TABLE 6
Control A. salmonicida S. iniae
Hour Copy No.a Range Mean Copy No. Range Mean Copy No. Range
0 4.37 × 103 1.27-7.46 × 103 4.37 × 103 1.27-7.46 × 103 4.37 × 103 1.27-7.46 × 103
4 5.23 × 106     5.45 × 105- 1.06 × 106     9.78 × 105-
   9.92 × 106    1.14 × 106
8 1.96 × 107 1.54-2.38 × 107 1.54 × 107     3.73 × 106-
   2.72 × 107
16 1.17 × 108 1.02-1.32 × 108 1.39 × 108 1.16-1.61 × 108
24 4.93 × 103 2.39-7.46 × 103 1.44 × 108     8.9 × 107- 1.63 × 108 1.56-1.70 × 108
   1.99 × 108
48 2.30 × 108 1.66-2.93 × 108 2.40 × 108 1.89-2.92 × 108

aCopy # is average of two HSB individuals expressed in copies ng−1 total liver RNA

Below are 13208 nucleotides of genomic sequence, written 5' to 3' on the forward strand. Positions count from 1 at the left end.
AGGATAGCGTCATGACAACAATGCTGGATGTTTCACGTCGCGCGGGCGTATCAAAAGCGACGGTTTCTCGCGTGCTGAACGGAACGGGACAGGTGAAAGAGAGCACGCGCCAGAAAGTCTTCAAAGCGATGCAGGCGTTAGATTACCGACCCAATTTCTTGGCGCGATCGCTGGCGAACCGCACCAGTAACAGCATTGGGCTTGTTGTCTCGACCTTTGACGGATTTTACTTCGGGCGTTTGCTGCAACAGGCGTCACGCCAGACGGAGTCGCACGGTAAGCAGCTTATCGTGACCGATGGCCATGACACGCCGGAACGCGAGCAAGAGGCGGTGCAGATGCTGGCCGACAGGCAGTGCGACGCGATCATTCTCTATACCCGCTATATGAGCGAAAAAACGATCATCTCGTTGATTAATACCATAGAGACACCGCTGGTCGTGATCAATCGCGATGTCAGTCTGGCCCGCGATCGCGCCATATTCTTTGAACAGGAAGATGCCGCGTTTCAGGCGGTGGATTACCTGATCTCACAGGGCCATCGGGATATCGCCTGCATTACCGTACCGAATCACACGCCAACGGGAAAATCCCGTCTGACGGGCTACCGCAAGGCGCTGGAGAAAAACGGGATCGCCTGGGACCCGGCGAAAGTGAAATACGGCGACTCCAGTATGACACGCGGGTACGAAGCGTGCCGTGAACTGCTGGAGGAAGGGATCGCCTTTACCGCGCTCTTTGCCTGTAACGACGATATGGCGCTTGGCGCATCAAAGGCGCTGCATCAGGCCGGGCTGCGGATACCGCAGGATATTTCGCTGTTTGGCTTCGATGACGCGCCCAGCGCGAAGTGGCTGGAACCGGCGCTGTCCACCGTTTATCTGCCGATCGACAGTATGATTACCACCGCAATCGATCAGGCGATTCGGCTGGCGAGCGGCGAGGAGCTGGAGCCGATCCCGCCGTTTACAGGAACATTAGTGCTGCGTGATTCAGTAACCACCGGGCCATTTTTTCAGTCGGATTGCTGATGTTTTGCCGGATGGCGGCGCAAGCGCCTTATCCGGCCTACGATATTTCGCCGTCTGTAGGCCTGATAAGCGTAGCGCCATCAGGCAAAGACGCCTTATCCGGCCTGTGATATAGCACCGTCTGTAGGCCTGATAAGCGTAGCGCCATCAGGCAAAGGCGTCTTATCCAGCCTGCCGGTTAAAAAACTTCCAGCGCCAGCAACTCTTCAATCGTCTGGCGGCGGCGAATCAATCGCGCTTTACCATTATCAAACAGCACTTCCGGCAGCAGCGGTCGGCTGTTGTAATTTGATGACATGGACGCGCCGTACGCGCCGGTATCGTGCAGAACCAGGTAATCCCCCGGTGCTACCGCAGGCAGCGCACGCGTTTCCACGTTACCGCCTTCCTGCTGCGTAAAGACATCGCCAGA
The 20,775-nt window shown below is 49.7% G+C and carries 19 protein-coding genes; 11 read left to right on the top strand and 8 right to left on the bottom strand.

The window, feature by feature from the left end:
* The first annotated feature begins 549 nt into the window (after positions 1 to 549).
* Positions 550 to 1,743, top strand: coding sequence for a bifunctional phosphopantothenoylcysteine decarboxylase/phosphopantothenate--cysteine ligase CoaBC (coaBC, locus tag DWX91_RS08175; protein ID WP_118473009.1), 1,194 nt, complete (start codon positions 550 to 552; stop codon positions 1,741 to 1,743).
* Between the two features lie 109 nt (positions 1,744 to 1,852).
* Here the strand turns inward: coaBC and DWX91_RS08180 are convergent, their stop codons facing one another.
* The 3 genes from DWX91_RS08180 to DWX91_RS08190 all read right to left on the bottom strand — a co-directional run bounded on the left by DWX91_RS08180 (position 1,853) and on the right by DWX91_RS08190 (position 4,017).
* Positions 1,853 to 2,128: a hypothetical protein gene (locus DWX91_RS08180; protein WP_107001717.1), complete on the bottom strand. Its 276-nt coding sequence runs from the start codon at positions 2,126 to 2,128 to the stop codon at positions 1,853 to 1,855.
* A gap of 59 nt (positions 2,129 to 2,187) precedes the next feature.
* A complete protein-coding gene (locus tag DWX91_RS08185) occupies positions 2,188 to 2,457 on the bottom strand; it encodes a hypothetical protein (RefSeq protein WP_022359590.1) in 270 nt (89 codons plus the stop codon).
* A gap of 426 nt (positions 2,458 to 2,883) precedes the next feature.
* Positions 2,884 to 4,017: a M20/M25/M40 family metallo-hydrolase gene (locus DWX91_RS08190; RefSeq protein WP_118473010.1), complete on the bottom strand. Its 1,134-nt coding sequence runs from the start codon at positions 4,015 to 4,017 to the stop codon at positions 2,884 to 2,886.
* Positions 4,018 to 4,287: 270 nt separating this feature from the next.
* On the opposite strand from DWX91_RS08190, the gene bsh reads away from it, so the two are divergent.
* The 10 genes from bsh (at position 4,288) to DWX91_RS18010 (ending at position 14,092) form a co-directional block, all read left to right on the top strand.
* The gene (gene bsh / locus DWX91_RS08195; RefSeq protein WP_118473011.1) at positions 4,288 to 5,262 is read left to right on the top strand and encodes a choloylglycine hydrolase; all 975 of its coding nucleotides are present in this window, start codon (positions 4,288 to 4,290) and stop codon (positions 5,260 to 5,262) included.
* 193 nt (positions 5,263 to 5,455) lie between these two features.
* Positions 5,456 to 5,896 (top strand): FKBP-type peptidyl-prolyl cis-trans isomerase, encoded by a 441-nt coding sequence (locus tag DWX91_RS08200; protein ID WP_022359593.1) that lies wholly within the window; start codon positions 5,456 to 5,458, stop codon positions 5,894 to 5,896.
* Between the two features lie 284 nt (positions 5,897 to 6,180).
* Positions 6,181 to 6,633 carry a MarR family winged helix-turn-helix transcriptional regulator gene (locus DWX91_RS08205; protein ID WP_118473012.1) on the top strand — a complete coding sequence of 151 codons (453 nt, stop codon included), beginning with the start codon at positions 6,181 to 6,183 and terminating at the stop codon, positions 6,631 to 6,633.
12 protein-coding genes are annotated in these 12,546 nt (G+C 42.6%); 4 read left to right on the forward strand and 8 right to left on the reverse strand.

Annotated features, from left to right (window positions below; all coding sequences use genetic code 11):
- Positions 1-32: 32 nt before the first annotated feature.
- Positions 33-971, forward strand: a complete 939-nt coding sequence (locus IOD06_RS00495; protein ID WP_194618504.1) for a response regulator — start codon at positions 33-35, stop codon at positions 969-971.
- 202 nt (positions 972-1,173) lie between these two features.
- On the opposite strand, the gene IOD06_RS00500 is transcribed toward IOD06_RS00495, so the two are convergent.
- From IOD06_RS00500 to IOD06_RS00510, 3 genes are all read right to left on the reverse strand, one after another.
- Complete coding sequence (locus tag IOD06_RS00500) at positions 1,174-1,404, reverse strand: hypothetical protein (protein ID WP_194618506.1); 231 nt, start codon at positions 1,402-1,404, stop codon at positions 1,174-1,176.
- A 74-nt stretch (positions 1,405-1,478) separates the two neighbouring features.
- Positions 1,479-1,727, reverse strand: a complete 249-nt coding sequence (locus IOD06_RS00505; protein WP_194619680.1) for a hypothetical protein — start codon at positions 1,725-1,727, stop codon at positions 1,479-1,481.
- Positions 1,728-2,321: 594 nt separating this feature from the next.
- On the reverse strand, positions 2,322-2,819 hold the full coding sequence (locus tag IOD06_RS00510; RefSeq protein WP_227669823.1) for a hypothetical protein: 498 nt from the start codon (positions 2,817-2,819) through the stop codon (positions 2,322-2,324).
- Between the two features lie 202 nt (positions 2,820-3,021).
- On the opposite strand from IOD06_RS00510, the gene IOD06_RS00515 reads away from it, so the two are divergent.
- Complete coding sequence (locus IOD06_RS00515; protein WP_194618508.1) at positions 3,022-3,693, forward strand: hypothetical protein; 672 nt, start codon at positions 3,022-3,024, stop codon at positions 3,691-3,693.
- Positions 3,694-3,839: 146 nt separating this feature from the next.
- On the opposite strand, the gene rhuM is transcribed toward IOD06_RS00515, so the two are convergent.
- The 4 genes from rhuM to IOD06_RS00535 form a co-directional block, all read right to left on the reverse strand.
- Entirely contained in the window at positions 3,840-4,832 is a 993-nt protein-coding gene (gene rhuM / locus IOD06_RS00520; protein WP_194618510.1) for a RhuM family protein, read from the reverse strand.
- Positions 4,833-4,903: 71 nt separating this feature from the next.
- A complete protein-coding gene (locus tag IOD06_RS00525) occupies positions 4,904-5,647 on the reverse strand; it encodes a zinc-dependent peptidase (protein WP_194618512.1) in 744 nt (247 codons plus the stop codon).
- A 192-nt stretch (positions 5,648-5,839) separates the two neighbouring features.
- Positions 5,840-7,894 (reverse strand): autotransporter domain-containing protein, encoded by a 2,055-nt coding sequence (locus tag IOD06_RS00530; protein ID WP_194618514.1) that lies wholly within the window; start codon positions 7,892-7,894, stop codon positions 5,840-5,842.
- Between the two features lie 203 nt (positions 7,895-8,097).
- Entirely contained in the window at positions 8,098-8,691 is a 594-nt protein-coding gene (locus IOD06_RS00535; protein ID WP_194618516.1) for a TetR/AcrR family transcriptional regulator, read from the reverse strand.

Hepcidin mRNA copy number was low in the livers of healthy control HSB fingerlings at time zero and at 24 h, comprising approximately 6×10−5% of total RNA in liver (4.37-4.93×103 copies ng−1 RNA). Resting levels of hepcidin mRNA in bass liver were approximately 5-7 fg ng−1 total RNA. Hepcidin gene expression in HSB was rapidly up-regulated following IP challenge with S. iniae and A. salmonicida, Gram-positive and Gram-negative organisms, respectively. For both fish pathogens, hepcidin expression increased roughly three orders of magnitude between 4 and 8 h, four orders of magnitude by 16 h, and nearly five orders of magnitude by 48 h (Table 6; FIG. 17). Hepcidin hepatic gene expression levels reached >50% and >60% of their 48 h peak levels by 16 h and 24 h, respectively, and continued to increase through the end of the experiment at 48 h. In these clinical trials, hepcidin mRNA comprised approximately 3% of the total liver RNA at 48 h post-infection (2.3-2.4×108 copies ng−1 total RNA). The rate of increase and overall levels of bass hepcidin mRNA was strikingly similar in HSB fingerlings challenged with similar inoculums of either Gram-negative (A. salmonicida; 2.3×108 copies ng−1 RNA at 48 h) or Gram-positive (S. iniae; 2.4×108 copies ng−1 RNA at 48 h) fish pathogens (Table 6; FIG. 17).